Lindsay and Chris in goal three out of four tasks at the 2018 Chelan US Open of Paragliding.
Initial pilot's meeting. 130 pilots registered.
The queue to launch
Lindsay after Task 2: Thanks for watching from afar and the good vibes. Do you click the Xc demon link you can see a doarama of all pilots. Yesterday i flew a deep mountain line and you can see on the log it went farther to the West than all the fast guys who flew straight down course line - prob cost me 30 min, which would have had me at first girl in goal if I’d flown straight. It’s fun to see how different people flew the same route. Check Lester’s track too - he flew way out to the east and still made goal a bit after me on a b wing.
One of he big decisions yesterday early in the task was when to cross the river - early from high terrain and ride the flats up, or later from low terrain (harder to get high). After that you for high again, crossed again, and then had to decide which route to take up to goal. Prentice took deeper terrain after crossing and boomed out - I went with a group farther to the east over some shallow terrain and got stuck - had to scrape treetops for 20 -30 min until a few of us got lucky. I was ahead of Prentice by a good margin until then. After that you can see the decision I mentioned above - and the fastest pilots flew straight there. I went left mostly to follow other markers - I keep getting caught between groups. And we hit this mini- convergence - picked a thermal up from an obvious west facing slope that was baking and took it to convergence zone - flew straight for a long time in 500fpm up without turning. Then turned east to take a cloud to 12k (only cloud of the day) in 1000 Fpm lift and had a 25 k glide to goal with no turning. Will send my track in a minute.
Lindsay after Task 3 - Tough day! Super fun across the first part of the flats- several climbs to 1200fpm meant we could fly fast - full bar most of transitions just to keep up. Then the headwind over irrigated fields was a death blow. Paraglider graveyard. Some wondered if we had followed the high terrain north of the fields off course Line - maybe it would have wrapped around tongoal. Also had some SIV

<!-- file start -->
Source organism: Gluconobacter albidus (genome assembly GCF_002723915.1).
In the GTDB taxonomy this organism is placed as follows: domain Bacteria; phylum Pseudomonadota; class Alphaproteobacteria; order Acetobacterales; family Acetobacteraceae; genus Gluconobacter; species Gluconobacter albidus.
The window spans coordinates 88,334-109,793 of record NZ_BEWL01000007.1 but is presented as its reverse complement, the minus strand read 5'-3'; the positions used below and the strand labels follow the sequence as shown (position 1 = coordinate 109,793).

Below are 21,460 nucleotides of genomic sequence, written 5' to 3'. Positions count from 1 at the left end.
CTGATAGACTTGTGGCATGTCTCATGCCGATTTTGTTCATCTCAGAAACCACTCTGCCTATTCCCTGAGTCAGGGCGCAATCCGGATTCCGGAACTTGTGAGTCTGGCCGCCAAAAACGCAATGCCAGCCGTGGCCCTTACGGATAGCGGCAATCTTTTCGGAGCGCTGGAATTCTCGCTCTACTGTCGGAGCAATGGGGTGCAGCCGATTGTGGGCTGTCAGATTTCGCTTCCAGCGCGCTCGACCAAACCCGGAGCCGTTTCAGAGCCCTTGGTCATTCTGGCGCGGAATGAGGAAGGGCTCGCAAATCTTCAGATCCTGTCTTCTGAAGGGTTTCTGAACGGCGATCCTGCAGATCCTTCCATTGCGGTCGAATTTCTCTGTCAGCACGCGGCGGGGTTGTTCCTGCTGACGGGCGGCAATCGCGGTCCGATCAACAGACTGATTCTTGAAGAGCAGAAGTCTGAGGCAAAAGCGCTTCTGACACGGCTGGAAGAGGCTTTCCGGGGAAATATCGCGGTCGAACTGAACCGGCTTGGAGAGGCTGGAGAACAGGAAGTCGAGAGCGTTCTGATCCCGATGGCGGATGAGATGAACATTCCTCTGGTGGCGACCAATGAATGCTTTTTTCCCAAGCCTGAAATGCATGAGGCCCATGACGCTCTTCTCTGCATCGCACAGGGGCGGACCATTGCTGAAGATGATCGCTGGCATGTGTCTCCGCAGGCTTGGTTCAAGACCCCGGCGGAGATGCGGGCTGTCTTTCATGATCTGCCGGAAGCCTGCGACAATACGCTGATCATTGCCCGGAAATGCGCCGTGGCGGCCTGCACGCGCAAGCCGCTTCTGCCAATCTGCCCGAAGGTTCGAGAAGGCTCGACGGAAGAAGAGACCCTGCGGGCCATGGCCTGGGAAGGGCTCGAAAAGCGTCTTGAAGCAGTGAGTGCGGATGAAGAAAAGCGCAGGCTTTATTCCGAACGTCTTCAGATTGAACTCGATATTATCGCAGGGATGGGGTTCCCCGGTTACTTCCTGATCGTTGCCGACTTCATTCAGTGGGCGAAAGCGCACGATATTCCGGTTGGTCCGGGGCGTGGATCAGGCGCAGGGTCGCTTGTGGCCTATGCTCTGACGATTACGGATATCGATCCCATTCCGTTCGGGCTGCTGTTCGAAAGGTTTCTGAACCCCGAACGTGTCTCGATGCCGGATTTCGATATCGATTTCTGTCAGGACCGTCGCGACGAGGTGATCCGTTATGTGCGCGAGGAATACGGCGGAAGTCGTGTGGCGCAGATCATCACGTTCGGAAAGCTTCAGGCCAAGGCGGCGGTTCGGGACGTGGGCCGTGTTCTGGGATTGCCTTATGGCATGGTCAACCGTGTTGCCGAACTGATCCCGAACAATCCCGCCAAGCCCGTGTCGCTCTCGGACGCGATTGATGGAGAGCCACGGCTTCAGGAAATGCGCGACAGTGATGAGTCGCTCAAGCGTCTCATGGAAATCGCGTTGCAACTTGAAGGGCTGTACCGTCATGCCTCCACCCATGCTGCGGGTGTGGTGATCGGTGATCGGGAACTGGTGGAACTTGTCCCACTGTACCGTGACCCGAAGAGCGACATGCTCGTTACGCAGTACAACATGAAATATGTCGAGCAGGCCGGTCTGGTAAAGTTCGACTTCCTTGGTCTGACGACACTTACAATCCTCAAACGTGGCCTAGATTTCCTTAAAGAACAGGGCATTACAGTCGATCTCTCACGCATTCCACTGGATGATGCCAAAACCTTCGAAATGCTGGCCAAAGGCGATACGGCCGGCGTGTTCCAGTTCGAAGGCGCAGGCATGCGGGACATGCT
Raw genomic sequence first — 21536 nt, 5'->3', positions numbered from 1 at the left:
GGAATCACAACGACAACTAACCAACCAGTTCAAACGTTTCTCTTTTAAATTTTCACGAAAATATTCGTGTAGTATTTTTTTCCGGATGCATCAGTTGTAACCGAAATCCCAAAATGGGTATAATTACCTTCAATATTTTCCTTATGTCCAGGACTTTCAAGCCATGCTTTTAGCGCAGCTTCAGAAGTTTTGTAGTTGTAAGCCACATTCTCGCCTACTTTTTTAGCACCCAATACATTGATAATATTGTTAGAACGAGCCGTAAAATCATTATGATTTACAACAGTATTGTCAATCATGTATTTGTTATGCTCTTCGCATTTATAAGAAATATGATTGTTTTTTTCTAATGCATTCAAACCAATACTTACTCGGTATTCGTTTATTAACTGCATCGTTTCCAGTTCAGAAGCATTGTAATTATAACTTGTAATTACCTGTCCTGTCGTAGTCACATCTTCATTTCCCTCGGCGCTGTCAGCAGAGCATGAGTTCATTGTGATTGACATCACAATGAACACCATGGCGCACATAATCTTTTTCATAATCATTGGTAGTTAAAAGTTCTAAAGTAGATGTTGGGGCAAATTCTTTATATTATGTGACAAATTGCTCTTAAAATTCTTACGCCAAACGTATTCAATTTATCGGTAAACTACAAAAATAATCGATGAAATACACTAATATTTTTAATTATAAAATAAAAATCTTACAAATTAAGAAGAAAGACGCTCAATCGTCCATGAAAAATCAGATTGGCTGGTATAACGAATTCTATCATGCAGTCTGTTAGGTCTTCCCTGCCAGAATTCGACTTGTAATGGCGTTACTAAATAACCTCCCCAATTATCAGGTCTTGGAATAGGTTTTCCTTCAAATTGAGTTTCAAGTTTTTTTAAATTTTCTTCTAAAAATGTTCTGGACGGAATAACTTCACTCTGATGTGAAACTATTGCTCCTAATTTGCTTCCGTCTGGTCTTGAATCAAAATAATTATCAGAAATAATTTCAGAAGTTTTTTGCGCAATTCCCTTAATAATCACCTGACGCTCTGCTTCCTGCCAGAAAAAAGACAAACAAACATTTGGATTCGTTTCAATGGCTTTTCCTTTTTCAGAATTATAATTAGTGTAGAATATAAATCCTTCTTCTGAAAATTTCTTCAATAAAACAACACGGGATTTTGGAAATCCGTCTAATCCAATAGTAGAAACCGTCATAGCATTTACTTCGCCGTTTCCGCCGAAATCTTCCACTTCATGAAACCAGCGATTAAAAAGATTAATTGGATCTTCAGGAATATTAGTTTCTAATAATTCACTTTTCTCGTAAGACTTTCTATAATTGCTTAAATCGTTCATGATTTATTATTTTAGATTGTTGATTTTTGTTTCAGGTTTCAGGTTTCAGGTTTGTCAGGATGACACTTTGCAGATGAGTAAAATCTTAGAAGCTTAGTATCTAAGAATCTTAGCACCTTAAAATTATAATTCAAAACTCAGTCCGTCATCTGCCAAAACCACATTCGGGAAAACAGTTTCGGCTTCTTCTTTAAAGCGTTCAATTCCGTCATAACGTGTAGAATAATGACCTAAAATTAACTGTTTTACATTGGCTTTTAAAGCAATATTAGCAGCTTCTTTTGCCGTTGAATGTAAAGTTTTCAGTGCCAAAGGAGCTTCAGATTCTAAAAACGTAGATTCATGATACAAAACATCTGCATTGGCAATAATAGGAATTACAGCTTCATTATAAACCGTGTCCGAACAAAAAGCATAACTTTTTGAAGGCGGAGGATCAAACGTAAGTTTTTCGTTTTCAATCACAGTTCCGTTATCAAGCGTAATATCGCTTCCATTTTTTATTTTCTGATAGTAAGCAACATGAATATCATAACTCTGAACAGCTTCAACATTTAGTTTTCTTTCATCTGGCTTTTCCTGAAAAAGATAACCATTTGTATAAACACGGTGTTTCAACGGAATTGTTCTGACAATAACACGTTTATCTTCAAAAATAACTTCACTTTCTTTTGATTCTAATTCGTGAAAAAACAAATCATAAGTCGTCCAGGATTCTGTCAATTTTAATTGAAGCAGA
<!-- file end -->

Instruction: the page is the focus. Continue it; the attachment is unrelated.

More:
Top women: 1st - Patricia Garcia De Letona, 2nd - Bianca Heinrich, 3rd - Lindsay Matush
Open class winners: 1st - Donizete Lemos, 2nd - Nick Greece, 3rd - Brad Gunnuscio
photo by Aaron Colby Price
Lindsay Matush: Still coming down off a great weekend at the Fredonia, Kansas Memorial day fun and mentorship comp. Spotty weather got us down for a couple of days but Monday delivered with a 170km flight for the books. Thanks Marc Radloff and Britton Shaw for organizing and Aaron Colby Price for being such a great flying compadre and the pics. Spent most of the day running cloudstreets across the Flint Hills of Kansas. At 5:15 I thought I was on final glide, when I picked up a little thermal being triggered by a tractor in a big brown field. The thermal quickly turned into 6.5 m/s climb (strongest of the day) and I was back at 7200' to eek out another 100 miler. Flatland magic! Thanks to all who made the weekend so much fun.
Click on the picture below to see the Doarama simulation of the Memorial Day flights from Fredonia Airport.
Chris Lee: I attended an SIV clinic with David "Cuervo" Prentice at Lake Jackson in South Florida. Also in the class were fellow Toggle Monkeys Jim and Lindsay Matush. We were limited to three flights each due to weather and some mechanical issues. But we made the most of it. Over my two flights on Saturday, the curriculum included: 9 stalls, 3 spins, 4 asyms and 2 frontals.
Chris Lee: Spent a couple weeks working in S. Florida and had a chance to fly the sand dunes with local pilot Kelton Kenney. It really is as easy as stepping off flat ground and you're airborne! Conditions were perfect for the site, no need for speed bar but strong enough to get two-three times over the height of the sand dunes.
Cloud streets over launch at Neverland on Monday. Photo by Neil Sirrine.
Chris Lee: Fourth flight with the new Triple Seven Queen 2 MS. Perfect forecast on tap at South Florida's world-renown XC tow site, Neverland, near LaBelle. Wind in the mid-teens early, then slacking off late with 3m/s thermal updrafts and cloud base at 3600' and rising.
I launched first and went through lift at 1200' but decided to stay on the line and push upwind so I would have a better chance of staying around launch while waiting for my partner, Kelton Kenney, to get airborne.
We hooked up by the channel and proceeded across the Triangle of Doom with good altitude.